Saturday, September 25, 2010

Simons Science Series: Michael Kearns

Simons Foundation runs an invite-only talk Series on Science, including the new one on the block, i.e., Computer Science. Michael Kearns spoke on Sept 22 about his experiments with the behavior of economic agents (students) working on tasks (solving graph problems). I have heard parts of the talk before, but Michael is a superlative speaker, great in answering questions, and included new material.

He started the talk with saying his background was in theoretical computer science, and if you blurred your eyes a bit, you will see the vestiges of his background in the talk. He motivated network science: empirically, we observe many structures (small diameter, clustering) of networks in practice, why do each of these structures arise in the first place, but also, why do these coexist? He spoke about following games:
  • Coloring. Each agent sees their node and neighbors, and given a palette of chromatic number of colors to use, Michael showed the video of play by play as players try to color the network. On simple graphs, they seem to converge on legal coloring in many cases.
  • Consensus. Same setup as before. Agents have to agree on a color (detail: each agent has private random remapping of colors, so they cant just agree on a color a priori). Michael used this task to make the point that structure in networks by itself is not as discriminating as structure in conjuction with the task because coloring and consensus problems have different implications for the same structure. Q from audience: are there irrational, spoiler, outlier players who eg, pick a color and not change? A: Yes.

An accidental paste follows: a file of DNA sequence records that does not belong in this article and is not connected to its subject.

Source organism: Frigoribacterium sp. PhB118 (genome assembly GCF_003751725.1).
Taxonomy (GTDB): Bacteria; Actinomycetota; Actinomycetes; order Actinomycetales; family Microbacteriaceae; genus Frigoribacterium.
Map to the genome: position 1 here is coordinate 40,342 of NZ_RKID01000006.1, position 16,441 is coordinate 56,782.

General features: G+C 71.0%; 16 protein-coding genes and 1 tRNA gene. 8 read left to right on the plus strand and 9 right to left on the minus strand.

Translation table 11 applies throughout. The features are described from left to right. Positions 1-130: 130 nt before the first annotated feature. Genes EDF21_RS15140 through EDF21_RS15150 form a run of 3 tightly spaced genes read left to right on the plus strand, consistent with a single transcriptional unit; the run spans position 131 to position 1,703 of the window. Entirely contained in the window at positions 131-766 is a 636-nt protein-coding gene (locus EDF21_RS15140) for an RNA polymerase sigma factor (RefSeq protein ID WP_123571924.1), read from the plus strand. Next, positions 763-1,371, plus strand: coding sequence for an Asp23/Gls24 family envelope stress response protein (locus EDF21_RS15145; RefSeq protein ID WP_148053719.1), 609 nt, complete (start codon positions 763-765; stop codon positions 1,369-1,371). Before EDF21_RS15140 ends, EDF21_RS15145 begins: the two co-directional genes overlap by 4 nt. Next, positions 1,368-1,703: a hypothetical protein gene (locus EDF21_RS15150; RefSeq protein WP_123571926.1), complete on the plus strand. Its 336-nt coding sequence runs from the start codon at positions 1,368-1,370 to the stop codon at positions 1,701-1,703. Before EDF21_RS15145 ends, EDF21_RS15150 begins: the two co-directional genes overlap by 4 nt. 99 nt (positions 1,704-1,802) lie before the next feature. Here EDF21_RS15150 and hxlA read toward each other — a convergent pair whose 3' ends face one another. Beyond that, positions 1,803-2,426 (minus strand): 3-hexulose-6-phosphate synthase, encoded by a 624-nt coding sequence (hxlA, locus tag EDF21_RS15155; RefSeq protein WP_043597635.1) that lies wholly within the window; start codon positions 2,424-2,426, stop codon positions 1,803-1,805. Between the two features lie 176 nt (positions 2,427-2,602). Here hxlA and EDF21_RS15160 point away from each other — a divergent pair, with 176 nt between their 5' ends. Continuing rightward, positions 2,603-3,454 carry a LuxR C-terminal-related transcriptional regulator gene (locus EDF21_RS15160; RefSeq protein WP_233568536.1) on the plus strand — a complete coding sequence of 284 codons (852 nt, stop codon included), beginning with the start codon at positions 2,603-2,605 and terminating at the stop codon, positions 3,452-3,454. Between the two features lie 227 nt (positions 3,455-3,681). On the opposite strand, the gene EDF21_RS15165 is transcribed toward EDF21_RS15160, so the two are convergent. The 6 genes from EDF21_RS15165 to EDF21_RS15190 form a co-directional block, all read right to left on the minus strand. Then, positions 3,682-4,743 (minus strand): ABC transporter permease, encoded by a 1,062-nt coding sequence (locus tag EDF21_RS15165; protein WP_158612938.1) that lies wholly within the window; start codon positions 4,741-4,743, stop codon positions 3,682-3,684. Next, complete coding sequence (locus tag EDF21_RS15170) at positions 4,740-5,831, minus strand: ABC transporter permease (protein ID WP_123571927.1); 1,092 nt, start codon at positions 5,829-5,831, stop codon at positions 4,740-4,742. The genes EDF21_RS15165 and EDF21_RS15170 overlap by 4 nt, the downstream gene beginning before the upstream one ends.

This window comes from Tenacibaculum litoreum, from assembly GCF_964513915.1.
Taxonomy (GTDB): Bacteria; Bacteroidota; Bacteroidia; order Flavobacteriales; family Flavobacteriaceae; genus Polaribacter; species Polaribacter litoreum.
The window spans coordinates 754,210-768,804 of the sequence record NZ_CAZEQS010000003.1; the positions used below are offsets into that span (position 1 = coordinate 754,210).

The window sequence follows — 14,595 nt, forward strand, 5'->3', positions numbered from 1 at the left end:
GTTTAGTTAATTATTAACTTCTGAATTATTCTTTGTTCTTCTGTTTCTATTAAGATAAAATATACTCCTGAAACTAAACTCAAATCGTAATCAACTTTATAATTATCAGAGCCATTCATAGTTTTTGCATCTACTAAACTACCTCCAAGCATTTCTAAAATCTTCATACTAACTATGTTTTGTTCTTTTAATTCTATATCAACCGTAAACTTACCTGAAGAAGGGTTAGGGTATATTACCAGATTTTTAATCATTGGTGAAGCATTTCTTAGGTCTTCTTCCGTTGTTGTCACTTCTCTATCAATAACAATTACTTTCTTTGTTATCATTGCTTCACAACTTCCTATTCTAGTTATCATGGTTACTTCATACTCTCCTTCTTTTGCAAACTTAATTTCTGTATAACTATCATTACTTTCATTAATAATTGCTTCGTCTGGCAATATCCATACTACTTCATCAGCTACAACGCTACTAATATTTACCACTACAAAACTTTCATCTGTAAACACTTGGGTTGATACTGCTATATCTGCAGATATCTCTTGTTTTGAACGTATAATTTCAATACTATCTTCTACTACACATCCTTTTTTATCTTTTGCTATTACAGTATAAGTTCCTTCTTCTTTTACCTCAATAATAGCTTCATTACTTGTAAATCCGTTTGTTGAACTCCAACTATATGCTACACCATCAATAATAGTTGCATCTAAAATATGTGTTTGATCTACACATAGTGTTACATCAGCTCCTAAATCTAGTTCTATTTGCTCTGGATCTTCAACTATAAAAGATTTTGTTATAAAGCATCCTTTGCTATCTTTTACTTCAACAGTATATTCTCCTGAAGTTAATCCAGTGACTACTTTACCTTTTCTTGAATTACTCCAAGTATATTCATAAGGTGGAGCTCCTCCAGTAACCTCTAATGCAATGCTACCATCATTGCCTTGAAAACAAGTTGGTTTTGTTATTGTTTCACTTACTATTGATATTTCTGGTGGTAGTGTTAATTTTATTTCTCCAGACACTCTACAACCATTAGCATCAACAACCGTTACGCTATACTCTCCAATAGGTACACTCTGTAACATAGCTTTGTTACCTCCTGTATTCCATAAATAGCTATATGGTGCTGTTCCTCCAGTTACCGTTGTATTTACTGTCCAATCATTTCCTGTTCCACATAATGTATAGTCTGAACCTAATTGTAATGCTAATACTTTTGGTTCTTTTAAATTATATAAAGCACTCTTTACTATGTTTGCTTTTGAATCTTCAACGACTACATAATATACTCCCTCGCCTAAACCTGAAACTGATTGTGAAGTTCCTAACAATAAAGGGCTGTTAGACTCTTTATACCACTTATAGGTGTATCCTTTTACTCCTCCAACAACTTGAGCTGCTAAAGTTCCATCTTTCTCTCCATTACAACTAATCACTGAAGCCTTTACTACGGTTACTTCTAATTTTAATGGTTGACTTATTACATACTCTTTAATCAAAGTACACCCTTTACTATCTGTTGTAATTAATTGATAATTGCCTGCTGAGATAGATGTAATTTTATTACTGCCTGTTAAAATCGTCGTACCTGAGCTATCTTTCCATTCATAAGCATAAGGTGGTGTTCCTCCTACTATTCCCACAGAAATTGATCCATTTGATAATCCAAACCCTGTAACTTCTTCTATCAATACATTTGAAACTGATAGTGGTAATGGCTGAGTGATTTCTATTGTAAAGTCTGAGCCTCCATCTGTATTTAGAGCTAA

• Voting. Minority have greater incentive for R than B, can they impose their will on others and make all nodes go R? Baruch Schieber anecdote: Wireless providers incentivize a select few, who manage to implicitly convince others in their network to stay and not churn.
  • Final example: Network Creation. Now agents can buy edges, but it reduces their payoffs. This video is harder to intuit, the results were hot-off-the-experimental-bench, and still needed more interpretation.
The overall talk was polished and held the attention of the \approx 60 people in the audience on fifth avenue, from Courant Inst, Columbia U, to IBM Research and elsewhere in NY. The talk went well over an hour, almost to the time when Michael had to run, catch a train. Some of us lingered and talked to David Eisenbud, Jim Simons and others. I think the foundation has done a great job of picking speakers (see the scan of the program), and am looking forward.

ps: Michael did not use the word "graph" anytime during the talk. :)



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